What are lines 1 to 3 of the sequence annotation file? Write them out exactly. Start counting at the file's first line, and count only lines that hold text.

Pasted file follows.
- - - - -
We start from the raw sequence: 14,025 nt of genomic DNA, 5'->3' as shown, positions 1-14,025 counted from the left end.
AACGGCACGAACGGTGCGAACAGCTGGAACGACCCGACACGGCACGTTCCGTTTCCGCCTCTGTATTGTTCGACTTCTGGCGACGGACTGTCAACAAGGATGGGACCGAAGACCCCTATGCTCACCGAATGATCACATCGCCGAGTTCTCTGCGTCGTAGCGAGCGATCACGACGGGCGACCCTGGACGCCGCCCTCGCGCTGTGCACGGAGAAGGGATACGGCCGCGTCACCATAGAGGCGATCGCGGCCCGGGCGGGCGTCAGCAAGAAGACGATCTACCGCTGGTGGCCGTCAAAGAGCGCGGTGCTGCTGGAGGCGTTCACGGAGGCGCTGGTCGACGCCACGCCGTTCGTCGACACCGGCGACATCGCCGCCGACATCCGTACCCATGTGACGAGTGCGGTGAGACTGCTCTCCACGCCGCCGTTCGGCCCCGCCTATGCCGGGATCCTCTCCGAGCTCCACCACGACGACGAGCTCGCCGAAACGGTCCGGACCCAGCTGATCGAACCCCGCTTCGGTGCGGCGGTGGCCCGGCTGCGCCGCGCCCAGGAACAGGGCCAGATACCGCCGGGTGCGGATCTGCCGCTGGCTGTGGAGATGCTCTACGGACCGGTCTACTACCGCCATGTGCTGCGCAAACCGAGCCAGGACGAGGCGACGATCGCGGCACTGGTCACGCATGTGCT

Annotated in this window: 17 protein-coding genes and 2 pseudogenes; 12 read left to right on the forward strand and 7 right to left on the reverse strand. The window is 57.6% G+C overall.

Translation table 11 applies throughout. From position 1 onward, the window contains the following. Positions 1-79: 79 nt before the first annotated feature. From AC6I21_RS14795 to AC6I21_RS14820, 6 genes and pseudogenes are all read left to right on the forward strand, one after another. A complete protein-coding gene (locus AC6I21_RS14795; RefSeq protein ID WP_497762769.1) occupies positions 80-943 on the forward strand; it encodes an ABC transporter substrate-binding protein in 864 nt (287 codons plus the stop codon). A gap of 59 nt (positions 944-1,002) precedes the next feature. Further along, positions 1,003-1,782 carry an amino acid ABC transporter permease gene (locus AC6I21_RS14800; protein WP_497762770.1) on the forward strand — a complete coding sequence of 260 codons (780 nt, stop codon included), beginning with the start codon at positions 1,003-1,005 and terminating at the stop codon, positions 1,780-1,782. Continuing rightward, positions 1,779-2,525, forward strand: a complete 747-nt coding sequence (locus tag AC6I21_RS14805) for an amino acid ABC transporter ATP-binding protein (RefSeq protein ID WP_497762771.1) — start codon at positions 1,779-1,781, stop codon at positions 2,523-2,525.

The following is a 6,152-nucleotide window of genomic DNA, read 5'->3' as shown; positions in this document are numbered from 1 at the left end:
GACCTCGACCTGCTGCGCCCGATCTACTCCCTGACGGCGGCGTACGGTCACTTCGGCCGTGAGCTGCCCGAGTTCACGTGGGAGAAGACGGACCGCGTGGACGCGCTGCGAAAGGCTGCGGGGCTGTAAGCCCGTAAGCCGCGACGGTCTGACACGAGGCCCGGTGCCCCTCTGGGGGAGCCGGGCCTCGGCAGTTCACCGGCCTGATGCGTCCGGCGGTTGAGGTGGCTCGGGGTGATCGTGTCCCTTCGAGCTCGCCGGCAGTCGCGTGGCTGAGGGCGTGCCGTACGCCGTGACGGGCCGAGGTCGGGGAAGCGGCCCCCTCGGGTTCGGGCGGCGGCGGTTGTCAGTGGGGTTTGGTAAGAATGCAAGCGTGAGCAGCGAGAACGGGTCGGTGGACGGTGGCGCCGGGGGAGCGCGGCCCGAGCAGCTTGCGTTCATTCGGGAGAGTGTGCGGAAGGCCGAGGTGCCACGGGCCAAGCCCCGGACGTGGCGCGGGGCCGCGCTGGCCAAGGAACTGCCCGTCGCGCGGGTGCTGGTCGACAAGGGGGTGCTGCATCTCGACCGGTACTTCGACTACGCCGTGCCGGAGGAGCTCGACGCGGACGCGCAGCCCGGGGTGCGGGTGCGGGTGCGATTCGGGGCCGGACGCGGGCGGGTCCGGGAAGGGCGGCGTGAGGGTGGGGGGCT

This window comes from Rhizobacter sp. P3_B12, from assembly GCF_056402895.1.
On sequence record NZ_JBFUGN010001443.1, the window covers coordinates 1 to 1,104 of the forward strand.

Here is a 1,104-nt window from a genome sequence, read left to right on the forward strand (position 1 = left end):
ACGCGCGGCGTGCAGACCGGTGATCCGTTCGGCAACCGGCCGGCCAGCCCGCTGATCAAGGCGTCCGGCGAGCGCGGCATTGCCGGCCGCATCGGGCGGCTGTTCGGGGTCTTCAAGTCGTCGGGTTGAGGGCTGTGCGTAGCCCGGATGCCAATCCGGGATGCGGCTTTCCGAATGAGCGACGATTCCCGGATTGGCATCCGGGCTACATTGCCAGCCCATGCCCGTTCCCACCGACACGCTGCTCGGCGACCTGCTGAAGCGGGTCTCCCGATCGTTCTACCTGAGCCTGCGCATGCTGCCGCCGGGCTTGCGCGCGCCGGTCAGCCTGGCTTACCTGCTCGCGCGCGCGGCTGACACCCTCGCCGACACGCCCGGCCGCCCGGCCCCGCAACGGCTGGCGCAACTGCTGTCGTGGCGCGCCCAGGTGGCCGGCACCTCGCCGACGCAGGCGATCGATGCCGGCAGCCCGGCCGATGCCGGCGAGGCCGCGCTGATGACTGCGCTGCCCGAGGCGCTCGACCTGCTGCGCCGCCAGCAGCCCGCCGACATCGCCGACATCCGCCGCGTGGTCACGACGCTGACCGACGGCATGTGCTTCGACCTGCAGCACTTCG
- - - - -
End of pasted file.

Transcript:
We start from the raw sequence: 14,025 nt of genomic DNA, 5'->3' as shown, positions 1-14,025 counted from the left end.
AACGGCACGAACGGTGCGAACAGCTGGAACGACCCGACACGGCACGTTCCGTTTCCGCCTCTGTATTGTTCGACTTCTGGCGACGGACTGTCAACAAGGATGGGACCGAAGACCCCTATGCTCACCGAATGATCACATCGCCGAGTTCTCTGCGTCGTAGCGAGCGATCACGACGGGCGACCCTGGACGCCGCCCTCGCGCTGTGCACGGAGAAGGGATACGGCCGCGTCACCATAGAGGCGATCGCGGCCCGGGCGGGCGTCAGCAAGAAGACGATCTACCGCTGGTGGCCGTCAAAGAGCGCGGTGCTGCTGGAGGCGTTCACGGAGGCGCTGGTCGACGCCACGCCGTTCGTCGACACCGGCGACATCGCCGCCGACATCCGTACCCATGTGACGAGTGCGGTGAGACTGCTCTCCACGCCGCCGTTCGGCCCCGCCTATGCCGGGATCCTCTCCGAGCTCCACCACGACGACGAGCTCGCCGAAACGGTCCGGACCCAGCTGATCGAACCCCGCTTCGGTGCGGCGGTGGCCCGGCTGCGCCGCGCCCAGGAACAGGGCCAGATACCGCCGGGTGCGGATCTGCCGCTGGCTGTGGAGATGCTCTACGGACCGGTCTACTACCGCCATGTGCTGCGCAAACCGAGCCAGGACGAGGCGACGATCGCGGCACTGGTCACGCATGTGCT

Annotated in this window: 17 protein-coding genes and 2 pseudogenes; 12 read left to right on the forward strand and 7 right to left on the reverse strand. The window is 57.6% G+C overall.